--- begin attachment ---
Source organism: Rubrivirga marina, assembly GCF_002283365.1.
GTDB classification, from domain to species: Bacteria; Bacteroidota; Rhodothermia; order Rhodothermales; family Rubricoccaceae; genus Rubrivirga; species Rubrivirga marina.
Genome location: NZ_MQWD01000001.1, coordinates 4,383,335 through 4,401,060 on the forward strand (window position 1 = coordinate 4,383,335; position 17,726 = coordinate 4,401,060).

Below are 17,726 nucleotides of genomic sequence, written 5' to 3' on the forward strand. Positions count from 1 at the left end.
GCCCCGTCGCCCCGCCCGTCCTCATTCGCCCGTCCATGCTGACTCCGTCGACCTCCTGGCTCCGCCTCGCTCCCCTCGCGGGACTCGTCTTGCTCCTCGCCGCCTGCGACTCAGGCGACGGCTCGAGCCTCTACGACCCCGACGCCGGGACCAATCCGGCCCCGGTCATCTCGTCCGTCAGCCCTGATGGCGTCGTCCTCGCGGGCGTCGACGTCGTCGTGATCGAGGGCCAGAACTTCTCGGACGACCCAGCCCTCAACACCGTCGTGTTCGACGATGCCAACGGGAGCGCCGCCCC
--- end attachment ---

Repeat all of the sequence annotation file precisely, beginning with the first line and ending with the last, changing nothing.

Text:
Source organism: Rubrivirga marina, assembly GCF_002283365.1.
GTDB classification, from domain to species: Bacteria; Bacteroidota; Rhodothermia; order Rhodothermales; family Rubricoccaceae; genus Rubrivirga; species Rubrivirga marina.
Genome location: NZ_MQWD01000001.1, coordinates 4,383,335 through 4,401,060 on the forward strand (window position 1 = coordinate 4,383,335; position 17,726 = coordinate 4,401,060).

Below are 17,726 nucleotides of genomic sequence, written 5' to 3' on the forward strand. Positions count from 1 at the left end.
GCCCCGTCGCCCCGCCCGTCCTCATTCGCCCGTCCATGCTGACTCCGTCGACCTCCTGGCTCCGCCTCGCTCCCCTCGCGGGACTCGTCTTGCTCCTCGCCGCCTGCGACTCAGGCGACGGCTCGAGCCTCTACGACCCCGACGCCGGGACCAATCCGGCCCCGGTCATCTCGTCCGTCAGCCCTGATGGCGTCGTCCTCGCGGGCGTCGACGTCGTCGTGATCGAGGGCCAGAACTTCTCGGACGACCCAGCCCTCAACACCGTCGTGTTCGACGATGCCAACGGGAGCGCCGCCCC